Lansing School Board considers joining MBK Challenge

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Cameo King present MY Lansing to the Lansing School Board Feb. 5, 2015.

Cameo King present MY Lansing to the Lansing School Board Feb. 5, 2015.

By Kelsey Feldpausch

Lansing Township News staff reporter

LANSING- “Change isn’t change until it hits the pocket.”

“There is a huge difference between equality and equity.

These were the words of Angela Waters Austin, the founder, president and chief executive officer of One Love Global, Inc. as she tried to convince the Lansing School Board to accept the Lansing region’s My Brother’s Keeper Challenge, MY Lansing, during the Feb. 5 school district board meeting.

My Brother’s Keeper is an initiative President Obama announced in February 2014 for smaller communities to work towards improving the lives and opportunities for young men of color.

Board President Peter Spadafore said the board will consider joining MY Lansing among other partnerships.

Economic equity

Austin and Cameo King, the Project Director of One Love Global, Inc., detailed the challenge to the board, emphasizing the importance of creating economic equity.

Austin said MY Lansing focuses on six milestones on the path to equity, beginning with ensuring children are ready to start school and ending with helping students enter the workforce and avoid jail.

Austin said what MY Lansing wants to do is “take a look at some of the practices, policies and relationships that could keep kids in school.”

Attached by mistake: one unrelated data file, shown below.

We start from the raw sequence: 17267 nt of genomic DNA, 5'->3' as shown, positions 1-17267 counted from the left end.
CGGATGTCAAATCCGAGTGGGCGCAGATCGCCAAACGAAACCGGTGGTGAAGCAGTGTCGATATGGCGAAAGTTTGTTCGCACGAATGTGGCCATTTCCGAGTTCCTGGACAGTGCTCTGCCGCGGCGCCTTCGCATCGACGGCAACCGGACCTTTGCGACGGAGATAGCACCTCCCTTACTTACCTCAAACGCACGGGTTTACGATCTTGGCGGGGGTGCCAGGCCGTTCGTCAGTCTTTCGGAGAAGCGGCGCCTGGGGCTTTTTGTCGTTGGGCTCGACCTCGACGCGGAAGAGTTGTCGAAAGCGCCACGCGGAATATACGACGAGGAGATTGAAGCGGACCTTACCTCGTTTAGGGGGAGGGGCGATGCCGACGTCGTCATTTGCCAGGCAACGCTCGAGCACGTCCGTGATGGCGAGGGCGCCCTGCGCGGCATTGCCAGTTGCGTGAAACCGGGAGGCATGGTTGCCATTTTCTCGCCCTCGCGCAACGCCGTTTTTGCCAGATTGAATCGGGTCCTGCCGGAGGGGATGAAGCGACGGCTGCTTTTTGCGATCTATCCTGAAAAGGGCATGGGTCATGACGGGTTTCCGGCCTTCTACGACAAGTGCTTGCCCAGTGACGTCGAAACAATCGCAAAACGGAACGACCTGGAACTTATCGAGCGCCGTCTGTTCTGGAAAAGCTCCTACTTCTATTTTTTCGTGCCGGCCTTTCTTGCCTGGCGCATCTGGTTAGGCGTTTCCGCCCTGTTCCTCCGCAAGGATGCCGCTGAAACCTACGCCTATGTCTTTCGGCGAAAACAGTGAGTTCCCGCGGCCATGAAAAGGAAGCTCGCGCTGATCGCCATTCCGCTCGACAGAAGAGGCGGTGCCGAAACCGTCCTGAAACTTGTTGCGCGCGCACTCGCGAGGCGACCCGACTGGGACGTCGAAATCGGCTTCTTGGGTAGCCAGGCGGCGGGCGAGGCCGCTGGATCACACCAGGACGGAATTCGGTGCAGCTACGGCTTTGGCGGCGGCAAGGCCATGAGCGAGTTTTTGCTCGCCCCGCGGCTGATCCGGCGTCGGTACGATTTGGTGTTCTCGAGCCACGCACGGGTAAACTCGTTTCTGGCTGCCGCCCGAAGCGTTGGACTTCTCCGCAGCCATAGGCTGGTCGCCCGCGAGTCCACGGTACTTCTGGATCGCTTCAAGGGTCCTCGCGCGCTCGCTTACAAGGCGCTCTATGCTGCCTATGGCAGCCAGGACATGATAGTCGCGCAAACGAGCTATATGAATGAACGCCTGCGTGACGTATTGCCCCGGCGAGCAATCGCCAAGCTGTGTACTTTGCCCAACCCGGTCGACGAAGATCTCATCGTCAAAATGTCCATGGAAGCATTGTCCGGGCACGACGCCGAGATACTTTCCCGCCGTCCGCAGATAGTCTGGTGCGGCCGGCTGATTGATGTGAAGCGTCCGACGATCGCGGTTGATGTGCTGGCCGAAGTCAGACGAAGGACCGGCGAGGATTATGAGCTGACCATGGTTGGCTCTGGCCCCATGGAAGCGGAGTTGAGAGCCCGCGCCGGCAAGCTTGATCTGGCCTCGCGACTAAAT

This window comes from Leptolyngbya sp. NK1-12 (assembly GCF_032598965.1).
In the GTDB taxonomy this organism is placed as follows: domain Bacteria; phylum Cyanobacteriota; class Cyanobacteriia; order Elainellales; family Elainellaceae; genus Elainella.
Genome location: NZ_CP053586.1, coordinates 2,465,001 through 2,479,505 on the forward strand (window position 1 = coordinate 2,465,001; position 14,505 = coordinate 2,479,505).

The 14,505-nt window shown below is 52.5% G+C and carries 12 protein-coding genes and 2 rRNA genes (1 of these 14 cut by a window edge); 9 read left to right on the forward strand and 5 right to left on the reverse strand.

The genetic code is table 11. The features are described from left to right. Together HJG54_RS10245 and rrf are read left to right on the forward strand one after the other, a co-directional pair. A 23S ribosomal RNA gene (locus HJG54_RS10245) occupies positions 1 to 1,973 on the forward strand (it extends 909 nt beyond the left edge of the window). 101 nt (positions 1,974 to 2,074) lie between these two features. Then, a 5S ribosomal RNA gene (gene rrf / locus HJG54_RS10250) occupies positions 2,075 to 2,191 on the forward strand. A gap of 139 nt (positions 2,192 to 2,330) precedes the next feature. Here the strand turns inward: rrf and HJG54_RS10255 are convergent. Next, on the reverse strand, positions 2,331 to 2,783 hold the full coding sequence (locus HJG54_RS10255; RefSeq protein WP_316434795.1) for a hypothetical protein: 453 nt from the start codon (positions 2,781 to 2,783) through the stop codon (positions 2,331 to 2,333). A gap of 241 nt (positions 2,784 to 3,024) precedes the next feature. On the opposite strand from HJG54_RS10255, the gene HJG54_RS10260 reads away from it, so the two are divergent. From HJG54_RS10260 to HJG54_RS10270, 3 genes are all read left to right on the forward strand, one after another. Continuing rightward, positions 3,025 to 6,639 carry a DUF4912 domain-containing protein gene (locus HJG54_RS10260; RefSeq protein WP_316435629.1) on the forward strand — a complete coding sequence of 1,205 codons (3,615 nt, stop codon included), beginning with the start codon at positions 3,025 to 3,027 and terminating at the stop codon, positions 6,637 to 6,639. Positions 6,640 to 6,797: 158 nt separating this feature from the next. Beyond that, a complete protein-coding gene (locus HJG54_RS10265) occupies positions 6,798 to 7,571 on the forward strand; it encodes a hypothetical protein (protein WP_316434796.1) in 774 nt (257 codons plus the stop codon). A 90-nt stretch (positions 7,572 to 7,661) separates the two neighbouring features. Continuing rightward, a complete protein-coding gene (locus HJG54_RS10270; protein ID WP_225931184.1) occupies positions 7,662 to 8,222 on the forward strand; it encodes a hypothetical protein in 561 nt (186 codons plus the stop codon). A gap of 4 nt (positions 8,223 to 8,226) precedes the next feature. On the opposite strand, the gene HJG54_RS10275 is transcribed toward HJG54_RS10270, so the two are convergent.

According to King, there is a decline in engagement among males students of color after ninth grade.

“The opportunity we see based on the numbers really comes in that ninth grade year,” said King “We see a slight drop-off of and the drop-off continues.”

Data in the presentation citing the Center for Educational Performance and Information said black males made up 26 percent of the freshman male population but only 18 percent of the senior male population in Lansing Schools in the 2013-2014 school year.

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King and Austin said making efforts to fix these problems now are essential due Lansing’s rapidly growing black population.

According to the presentation, the number of people of color grew from 10.3 percent to 21.7 percent of the population in the Lansing and East Lansing Metro Area from 1980 to 2010.

Benefits the district

According to King, the school district would benefit from the partnership because of the practices, strategies and communication network MY Lansing can provide.

King said with a strong communication network, “children and families are getting the same message and getting the support that is needed.”

Despite the benefits, members of the board said the challenge would need modification if the district did decide to accept the partnership. Treasurer Shirley Rodgers said with the funding and resources available, the challenge would have to fit within the districts already established strategic plan.

“I think there are aspects in this that can help move our plan forward,” said Rodgers.

Trustee Bryan Beverly said the plan needed more concrete measurements and structure.

“I would question deliverables and how we are going to measure success both from your side and from our side,” said Beverly.

King said the school district’s partnership is essential for success in the challenge because it serves MY Lansing’s target population and has the assets required to close achievement gaps.

“We cannot do anything apart; we have to work together,” said King.

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